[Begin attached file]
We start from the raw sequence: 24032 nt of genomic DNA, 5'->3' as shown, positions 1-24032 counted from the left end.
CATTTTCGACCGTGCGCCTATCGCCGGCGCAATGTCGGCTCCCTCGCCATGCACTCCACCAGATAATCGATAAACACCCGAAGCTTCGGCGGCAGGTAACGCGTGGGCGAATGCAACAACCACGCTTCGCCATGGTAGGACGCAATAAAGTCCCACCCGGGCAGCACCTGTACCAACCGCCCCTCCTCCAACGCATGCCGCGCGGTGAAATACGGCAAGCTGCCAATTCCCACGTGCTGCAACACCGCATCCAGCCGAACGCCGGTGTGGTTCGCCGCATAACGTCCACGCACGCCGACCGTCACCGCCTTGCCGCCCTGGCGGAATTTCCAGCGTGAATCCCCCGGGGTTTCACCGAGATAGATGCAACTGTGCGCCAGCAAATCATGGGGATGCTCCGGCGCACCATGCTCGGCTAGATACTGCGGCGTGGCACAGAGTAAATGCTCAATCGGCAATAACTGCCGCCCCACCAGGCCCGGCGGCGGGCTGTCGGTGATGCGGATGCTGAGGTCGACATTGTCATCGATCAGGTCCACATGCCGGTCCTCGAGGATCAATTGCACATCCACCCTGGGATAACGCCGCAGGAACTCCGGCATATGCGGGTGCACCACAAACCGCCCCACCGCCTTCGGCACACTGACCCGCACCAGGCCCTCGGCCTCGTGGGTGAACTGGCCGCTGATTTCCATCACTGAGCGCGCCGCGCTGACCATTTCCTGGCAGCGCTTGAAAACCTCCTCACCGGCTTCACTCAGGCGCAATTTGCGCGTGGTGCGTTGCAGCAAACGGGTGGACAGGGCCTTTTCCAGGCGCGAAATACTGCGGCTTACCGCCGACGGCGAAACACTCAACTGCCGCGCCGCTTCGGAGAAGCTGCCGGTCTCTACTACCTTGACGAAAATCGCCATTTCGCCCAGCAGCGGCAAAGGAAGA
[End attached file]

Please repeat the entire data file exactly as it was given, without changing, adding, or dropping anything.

We start from the raw sequence: 24032 nt of genomic DNA, 5'->3' as shown, positions 1-24032 counted from the left end.
CATTTTCGACCGTGCGCCTATCGCCGGCGCAATGTCGGCTCCCTCGCCATGCACTCCACCAGATAATCGATAAACACCCGAAGCTTCGGCGGCAGGTAACGCGTGGGCGAATGCAACAACCACGCTTCGCCATGGTAGGACGCAATAAAGTCCCACCCGGGCAGCACCTGTACCAACCGCCCCTCCTCCAACGCATGCCGCGCGGTGAAATACGGCAAGCTGCCAATTCCCACGTGCTGCAACACCGCATCCAGCCGAACGCCGGTGTGGTTCGCCGCATAACGTCCACGCACGCCGACCGTCACCGCCTTGCCGCCCTGGCGGAATTTCCAGCGTGAATCCCCCGGGGTTTCACCGAGATAGATGCAACTGTGCGCCAGCAAATCATGGGGATGCTCCGGCGCACCATGCTCGGCTAGATACTGCGGCGTGGCACAGAGTAAATGCTCAATCGGCAATAACTGCCGCCCCACCAGGCCCGGCGGCGGGCTGTCGGTGATGCGGATGCTGAGGTCGACATTGTCATCGATCAGGTCCACATGCCGGTCCTCGAGGATCAATTGCACATCCACCCTGGGATAACGCCGCAGGAACTCCGGCATATGCGGGTGCACCACAAACCGCCCCACCGCCTTCGGCACACTGACCCGCACCAGGCCCTCGGCCTCGTGGGTGAACTGGCCGCTGATTTCCATCACTGAGCGCGCCGCGCTGACCATTTCCTGGCAGCGCTTGAAAACCTCCTCACCGGCTTCACTCAGGCGCAATTTGCGCGTGGTGCGTTGCAGCAAACGGGTGGACAGGGCCTTTTCCAGGCGCGAAATACTGCGGCTTACCGCCGACGGCGAAACACTCAACTGCCGCGCCGCTTCGGAGAAGCTGCCGGTCTCTACTACCTTGACGAAAATCGCCATTTCGCCCAGCAGCGGCAAAGGAAGA